The Building and Construction Industry Training Organisation (BCITO) is pleased to be involved with the Government’s announcement today to recognise micro-credentials within New Zealand’s regulated education and training system.
Government ministers visited Well Hung Joinery in Ngauranga, Wellington, today where three trainees are currently trialling BCITO’s Managed Traineeships in kitchen installations.
Micro-credentials, or Managed Traineeships as BCITO refers to them, offer specialised recognition that reflects the increased segmentation of work in the industry.
BCITO Chief Executive Warwick Quinn says it has been trialling the concept and is delighted the Government has decided to formally run with it. Its Managed Traineeship programme aims to equip learners with specific construction skills that more accurately reflect the changing nature of the construction industry and business practices.
“The qualifications currently available do not fully reflect how the construction industry and many other sectors operate. As technology changes and as the sector becomes more specialised, some firms no longer require or indeed are able to offer, the scope of work a full apprenticeship requires. This affects their willingness and ability to train,” says Warwick.
“Micro-credentials are a great step forward. We believe it will make training more attractive and relevant for the industry and will attract new talent at a time when we need at least 25,000 qualified people in the next five years to meet demand.
“Managed Traineeships also provide a taste of learning and success to people who otherwise may not attempt a four-year qualification. Individuals can complete a number of micro-credentials which over time, may lead to a full qualification.”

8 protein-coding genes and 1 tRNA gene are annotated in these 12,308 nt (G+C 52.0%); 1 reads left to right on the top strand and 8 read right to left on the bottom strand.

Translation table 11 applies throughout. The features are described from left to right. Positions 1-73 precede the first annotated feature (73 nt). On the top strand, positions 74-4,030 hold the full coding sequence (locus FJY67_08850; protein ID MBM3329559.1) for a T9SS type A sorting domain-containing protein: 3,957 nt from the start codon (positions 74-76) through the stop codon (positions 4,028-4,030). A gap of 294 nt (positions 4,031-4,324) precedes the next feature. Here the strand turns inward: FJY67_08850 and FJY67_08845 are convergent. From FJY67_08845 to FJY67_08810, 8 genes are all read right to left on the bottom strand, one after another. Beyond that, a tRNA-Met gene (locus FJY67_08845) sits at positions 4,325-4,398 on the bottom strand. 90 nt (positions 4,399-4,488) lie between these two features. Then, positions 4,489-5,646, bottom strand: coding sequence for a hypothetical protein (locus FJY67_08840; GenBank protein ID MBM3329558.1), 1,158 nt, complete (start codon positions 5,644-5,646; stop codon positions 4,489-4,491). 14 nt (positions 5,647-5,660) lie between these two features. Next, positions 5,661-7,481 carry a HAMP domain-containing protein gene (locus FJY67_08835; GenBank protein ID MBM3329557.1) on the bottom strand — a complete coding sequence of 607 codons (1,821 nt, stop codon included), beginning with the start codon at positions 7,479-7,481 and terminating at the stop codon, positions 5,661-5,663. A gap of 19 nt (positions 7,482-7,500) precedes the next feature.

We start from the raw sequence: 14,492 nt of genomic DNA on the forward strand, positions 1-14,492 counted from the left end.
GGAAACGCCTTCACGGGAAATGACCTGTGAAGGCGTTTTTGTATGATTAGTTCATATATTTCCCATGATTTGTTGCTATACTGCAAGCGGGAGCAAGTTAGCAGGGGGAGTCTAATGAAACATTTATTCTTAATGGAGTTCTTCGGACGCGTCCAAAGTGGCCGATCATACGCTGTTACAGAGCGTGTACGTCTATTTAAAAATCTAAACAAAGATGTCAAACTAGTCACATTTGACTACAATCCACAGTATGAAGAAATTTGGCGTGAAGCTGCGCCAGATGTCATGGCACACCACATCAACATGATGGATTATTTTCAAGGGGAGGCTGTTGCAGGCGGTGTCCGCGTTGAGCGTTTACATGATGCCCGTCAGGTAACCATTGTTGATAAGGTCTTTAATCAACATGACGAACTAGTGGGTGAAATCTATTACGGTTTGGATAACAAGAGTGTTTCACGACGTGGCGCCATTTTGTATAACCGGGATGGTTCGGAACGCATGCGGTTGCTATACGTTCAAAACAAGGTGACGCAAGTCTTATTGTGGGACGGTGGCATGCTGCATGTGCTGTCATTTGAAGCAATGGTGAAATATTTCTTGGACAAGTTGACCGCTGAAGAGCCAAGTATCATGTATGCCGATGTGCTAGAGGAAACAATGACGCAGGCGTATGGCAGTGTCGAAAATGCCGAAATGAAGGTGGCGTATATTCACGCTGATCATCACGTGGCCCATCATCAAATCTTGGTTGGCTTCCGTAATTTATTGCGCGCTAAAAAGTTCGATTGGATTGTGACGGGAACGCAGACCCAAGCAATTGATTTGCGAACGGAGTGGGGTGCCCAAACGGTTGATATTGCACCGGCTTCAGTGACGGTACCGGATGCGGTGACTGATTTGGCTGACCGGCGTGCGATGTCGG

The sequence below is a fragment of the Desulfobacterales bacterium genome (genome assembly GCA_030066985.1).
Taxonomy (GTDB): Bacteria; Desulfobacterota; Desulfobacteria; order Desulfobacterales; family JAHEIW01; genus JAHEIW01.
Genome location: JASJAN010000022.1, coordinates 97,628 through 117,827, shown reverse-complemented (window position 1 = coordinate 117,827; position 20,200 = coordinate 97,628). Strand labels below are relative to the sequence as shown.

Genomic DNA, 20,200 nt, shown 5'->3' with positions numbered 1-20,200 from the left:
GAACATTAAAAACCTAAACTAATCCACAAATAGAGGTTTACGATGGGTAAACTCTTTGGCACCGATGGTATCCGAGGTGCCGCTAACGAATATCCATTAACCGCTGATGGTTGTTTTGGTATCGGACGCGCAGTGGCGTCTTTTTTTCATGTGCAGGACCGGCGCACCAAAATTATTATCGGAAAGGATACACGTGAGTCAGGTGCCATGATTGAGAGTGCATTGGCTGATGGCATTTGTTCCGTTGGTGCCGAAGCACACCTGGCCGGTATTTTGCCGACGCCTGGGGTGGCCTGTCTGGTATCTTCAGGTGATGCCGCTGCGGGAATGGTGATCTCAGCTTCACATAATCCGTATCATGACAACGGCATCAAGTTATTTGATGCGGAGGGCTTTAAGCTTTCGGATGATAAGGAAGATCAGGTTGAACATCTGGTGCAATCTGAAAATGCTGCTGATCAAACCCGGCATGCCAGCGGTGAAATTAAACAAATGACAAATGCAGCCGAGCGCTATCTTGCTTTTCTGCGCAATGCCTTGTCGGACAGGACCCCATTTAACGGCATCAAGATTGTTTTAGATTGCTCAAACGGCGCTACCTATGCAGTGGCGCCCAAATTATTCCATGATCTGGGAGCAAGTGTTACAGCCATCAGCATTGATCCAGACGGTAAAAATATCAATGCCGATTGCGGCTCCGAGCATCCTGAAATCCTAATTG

Dan O’Hagan at Well Hung Joinery says the programme is a great idea and is excited to be a part of the trial.
“It’s important for the industry to have smaller and more specific qualifications. Not all apprentices want to spend four years in an apprenticeship, so this a great way to get the skills and qualifications you want and need.
“I think it will encourage more people into the industry, and more employers to take on apprentices as it reflects the type of environment we are working in.”
BCITO will now work closely with industry and develop additional Managed Traineeships in those trades that require them.
For more information, please contact:
Acumen Republic for BCITO
04 494 5136
027 260 8928
Comparing data readily available from IRD shows that the average qualified carpenter at age 28 is actually $120,448 better off than a law graduate. But money's not everything.
The number of Kiwis engaging in building and construction apprenticeships is at record highs, as the industry’s demand for skilled workers continues to surge.